Thursday, December 4, 2008

Rainforest canopy-penetrating technology gets boost for forest carbon monitoring

Mongabay: A tool for monitoring tropical deforestation has gotten a boost from the one of the world's largest supporters of Amazon conservation. The Gordon and Betty Moore Foundation has awarded the Carnegie Institution's Department of Global Ecology with a $1.6-million grant to expand and improve its tropical forest monitoring tool known as the Carnegie Landsat Analysis System Lite (CLASLite).

The Stanford University-based group says CLASLite "will rapidly advance deforestation and degradation mapping in Latin America, and will help rain forest nations better monitor their changing carbon budgets." The technology will prove useful as the REDD (Reducing Emissions from Deforestation and forest Degradation) mechanism — currently under negotiation at international climate talks — comes online.

"About 20 percent of global greenhouse gas emissions come from deforestation and degradation of tropical forests," said Greg Asner, project leader and a researcher at Stanford. "And much of it occurs in developing nations, where monitoring capabilities are often unavailable to governments and NGOs. This grant allows us to improve and expand CLASLite, and to train many people from tropical forest nations so that they can determine where and when forest losses are occurring. Perhaps most importantly, rain forest nations will be able to better determine how much CO2 comes from deforestation and degradation—information that has been very scarce in the past. We hope that CLASLite will become a central tool for rain forest monitoring in support of global carbon crediting for REDD—the United Nations initiative on Reduced Emissions from Deforestation and Degradation."…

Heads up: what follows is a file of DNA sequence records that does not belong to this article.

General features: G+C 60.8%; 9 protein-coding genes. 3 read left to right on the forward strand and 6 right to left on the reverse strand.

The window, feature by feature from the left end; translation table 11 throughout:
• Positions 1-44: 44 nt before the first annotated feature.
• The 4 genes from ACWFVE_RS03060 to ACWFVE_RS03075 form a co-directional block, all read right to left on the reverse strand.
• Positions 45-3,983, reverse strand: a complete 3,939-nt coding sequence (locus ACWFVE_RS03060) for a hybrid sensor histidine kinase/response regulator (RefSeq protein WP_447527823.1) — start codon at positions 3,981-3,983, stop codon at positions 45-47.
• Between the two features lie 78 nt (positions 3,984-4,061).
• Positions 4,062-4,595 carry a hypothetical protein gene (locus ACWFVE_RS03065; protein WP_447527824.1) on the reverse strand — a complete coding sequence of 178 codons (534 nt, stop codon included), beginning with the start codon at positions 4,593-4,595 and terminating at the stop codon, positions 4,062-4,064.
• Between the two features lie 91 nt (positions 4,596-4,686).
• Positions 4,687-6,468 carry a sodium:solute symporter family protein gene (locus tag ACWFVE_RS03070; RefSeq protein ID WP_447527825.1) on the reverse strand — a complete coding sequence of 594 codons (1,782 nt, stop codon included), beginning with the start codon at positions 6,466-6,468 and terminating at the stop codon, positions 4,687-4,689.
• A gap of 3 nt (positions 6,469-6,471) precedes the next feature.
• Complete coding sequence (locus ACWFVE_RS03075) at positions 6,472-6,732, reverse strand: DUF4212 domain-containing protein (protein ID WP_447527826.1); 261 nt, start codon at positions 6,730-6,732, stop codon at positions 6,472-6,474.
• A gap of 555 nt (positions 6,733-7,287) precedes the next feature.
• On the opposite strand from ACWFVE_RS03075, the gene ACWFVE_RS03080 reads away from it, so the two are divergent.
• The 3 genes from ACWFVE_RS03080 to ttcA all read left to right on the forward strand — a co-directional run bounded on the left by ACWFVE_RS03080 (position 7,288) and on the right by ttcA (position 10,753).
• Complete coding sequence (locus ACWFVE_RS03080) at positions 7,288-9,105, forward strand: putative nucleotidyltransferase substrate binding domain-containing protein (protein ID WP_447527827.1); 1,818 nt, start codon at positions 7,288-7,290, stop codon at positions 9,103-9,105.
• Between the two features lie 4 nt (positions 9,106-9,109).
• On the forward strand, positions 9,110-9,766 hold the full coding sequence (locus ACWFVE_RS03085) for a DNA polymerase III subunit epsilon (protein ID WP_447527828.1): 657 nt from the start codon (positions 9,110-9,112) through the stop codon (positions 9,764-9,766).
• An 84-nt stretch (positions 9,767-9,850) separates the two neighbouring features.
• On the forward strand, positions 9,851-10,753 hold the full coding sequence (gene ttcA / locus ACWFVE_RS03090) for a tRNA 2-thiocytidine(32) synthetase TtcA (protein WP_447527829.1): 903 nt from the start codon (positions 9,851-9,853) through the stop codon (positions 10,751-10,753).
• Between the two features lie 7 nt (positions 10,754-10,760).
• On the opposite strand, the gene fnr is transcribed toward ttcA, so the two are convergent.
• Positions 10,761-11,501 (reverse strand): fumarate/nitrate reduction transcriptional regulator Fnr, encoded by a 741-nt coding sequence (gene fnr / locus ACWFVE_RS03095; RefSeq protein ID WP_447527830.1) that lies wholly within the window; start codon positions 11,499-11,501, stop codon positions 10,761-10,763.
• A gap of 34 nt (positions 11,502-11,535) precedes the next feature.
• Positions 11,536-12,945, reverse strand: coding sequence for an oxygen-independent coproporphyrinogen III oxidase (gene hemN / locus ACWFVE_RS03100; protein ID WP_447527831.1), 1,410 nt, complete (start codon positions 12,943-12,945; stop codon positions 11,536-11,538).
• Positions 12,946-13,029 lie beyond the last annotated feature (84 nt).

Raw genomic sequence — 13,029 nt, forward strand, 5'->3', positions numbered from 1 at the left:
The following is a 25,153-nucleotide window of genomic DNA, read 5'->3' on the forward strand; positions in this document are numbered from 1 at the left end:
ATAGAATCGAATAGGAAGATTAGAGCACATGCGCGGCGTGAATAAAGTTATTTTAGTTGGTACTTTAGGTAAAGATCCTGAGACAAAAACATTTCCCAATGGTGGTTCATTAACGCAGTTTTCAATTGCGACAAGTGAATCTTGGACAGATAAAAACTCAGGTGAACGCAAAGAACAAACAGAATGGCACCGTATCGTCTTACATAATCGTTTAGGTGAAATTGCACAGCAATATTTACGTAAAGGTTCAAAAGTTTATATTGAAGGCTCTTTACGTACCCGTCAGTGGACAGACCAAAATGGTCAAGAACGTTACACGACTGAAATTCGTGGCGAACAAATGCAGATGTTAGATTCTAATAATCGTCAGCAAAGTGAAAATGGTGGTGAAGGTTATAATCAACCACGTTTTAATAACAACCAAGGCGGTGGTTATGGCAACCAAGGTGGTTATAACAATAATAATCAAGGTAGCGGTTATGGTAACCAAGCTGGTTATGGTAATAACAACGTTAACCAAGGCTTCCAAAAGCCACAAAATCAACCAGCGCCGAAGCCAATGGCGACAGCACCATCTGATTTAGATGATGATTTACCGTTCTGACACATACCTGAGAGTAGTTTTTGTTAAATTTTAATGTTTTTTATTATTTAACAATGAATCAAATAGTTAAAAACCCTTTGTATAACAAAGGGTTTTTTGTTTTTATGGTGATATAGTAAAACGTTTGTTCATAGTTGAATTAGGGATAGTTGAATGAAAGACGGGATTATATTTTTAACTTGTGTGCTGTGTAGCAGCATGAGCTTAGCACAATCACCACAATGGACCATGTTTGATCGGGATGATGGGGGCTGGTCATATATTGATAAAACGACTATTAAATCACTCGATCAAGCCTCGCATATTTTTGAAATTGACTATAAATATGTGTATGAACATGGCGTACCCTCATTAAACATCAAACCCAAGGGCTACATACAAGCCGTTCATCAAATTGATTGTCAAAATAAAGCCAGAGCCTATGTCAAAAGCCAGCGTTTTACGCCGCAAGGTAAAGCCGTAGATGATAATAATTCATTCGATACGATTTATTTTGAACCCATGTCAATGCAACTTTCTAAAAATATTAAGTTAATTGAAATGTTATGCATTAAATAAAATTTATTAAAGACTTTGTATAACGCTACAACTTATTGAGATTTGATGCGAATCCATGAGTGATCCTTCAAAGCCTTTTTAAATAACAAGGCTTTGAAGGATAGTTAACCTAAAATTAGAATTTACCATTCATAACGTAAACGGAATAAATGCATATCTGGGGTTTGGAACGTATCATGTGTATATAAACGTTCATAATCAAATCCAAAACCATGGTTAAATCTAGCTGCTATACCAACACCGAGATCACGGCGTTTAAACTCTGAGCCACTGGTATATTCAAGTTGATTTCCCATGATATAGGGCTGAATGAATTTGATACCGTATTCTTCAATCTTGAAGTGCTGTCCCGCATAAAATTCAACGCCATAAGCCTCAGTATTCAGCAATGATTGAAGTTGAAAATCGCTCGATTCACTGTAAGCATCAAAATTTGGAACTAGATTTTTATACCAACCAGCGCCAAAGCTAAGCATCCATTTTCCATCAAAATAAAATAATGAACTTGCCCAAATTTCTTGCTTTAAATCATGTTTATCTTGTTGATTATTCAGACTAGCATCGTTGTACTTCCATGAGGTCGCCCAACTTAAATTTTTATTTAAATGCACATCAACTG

The Capilano Bridge, North Vancouver, British Columbia. Located in a private nature preserve open to the public (for fee) it is the fifth bridge at this location and is used to access a rainforest canopy walk and other nature trails. Shot by Leonard G., Wikimedia Commons, under Creative Commons ShareAlike 1.0 License

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